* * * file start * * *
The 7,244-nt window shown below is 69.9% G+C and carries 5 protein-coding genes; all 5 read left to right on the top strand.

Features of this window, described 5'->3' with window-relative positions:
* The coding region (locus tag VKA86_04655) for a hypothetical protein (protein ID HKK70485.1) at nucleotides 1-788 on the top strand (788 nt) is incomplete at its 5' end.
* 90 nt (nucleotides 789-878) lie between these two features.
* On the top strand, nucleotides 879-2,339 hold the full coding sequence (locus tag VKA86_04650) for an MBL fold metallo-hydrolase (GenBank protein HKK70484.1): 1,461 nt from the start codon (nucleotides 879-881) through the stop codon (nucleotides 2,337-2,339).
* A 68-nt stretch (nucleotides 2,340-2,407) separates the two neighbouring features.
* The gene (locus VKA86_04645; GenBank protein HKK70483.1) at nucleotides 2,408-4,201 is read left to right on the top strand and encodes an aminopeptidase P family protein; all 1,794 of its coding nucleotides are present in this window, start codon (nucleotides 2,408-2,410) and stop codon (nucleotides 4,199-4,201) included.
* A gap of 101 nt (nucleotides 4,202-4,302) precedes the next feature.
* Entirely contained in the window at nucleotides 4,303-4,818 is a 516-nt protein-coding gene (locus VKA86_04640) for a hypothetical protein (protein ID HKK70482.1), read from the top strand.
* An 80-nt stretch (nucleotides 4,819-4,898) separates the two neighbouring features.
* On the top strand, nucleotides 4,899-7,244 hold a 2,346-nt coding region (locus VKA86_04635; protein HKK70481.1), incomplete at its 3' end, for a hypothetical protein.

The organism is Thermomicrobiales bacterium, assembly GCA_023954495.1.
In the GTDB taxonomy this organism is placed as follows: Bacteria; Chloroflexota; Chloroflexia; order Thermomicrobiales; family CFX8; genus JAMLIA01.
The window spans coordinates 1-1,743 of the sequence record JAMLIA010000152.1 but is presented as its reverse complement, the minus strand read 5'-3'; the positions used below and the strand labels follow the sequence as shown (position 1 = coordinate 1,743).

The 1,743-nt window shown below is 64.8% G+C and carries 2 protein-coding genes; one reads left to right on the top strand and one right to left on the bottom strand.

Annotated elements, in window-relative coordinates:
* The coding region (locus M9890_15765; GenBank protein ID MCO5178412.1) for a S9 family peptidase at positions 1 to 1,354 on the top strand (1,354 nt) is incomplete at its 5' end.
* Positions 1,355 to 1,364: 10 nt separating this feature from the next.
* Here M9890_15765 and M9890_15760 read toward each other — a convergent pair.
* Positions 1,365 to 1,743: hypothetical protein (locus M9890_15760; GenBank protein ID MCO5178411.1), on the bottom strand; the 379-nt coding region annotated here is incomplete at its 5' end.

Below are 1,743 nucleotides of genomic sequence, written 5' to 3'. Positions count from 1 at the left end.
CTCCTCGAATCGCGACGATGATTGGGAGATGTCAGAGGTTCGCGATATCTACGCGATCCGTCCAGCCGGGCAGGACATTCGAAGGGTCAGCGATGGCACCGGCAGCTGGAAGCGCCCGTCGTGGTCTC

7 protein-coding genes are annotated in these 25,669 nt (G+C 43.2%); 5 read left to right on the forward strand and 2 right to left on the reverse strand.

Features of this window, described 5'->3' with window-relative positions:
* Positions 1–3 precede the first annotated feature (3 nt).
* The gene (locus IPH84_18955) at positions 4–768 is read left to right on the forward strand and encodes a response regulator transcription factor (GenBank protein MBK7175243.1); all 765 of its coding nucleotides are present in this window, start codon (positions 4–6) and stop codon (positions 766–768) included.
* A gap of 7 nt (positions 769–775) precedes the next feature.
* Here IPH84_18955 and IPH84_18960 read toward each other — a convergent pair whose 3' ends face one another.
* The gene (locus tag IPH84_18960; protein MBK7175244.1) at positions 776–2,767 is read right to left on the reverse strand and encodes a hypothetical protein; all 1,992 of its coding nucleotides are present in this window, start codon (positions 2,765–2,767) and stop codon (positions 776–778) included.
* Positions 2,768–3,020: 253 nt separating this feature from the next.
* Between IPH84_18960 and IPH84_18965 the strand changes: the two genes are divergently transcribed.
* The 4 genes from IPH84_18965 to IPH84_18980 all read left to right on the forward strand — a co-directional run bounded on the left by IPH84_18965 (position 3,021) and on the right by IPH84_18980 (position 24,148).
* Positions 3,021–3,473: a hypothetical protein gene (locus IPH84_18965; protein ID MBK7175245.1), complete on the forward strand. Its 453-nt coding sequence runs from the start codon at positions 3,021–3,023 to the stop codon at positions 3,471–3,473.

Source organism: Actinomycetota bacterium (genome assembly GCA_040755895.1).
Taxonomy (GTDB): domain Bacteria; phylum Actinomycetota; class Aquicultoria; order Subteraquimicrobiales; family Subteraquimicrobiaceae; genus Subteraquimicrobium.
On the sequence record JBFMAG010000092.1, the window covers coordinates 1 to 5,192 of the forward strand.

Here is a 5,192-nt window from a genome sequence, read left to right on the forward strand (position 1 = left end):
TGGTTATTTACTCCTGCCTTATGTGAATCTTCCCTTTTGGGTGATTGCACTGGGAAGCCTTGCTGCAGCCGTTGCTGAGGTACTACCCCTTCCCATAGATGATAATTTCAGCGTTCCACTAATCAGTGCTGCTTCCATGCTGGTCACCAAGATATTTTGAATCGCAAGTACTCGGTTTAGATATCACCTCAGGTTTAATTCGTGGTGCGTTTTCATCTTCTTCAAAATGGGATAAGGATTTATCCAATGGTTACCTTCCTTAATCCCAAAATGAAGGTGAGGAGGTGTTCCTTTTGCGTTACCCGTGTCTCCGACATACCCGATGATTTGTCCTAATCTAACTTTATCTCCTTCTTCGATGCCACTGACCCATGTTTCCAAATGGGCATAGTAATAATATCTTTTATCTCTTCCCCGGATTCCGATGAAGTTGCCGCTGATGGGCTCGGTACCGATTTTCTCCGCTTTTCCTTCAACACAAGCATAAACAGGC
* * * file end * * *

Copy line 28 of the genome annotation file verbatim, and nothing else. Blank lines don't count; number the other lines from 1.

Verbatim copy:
* Here IPH84_18955 and IPH84_18960 read toward each other — a convergent pair whose 3' ends face one another.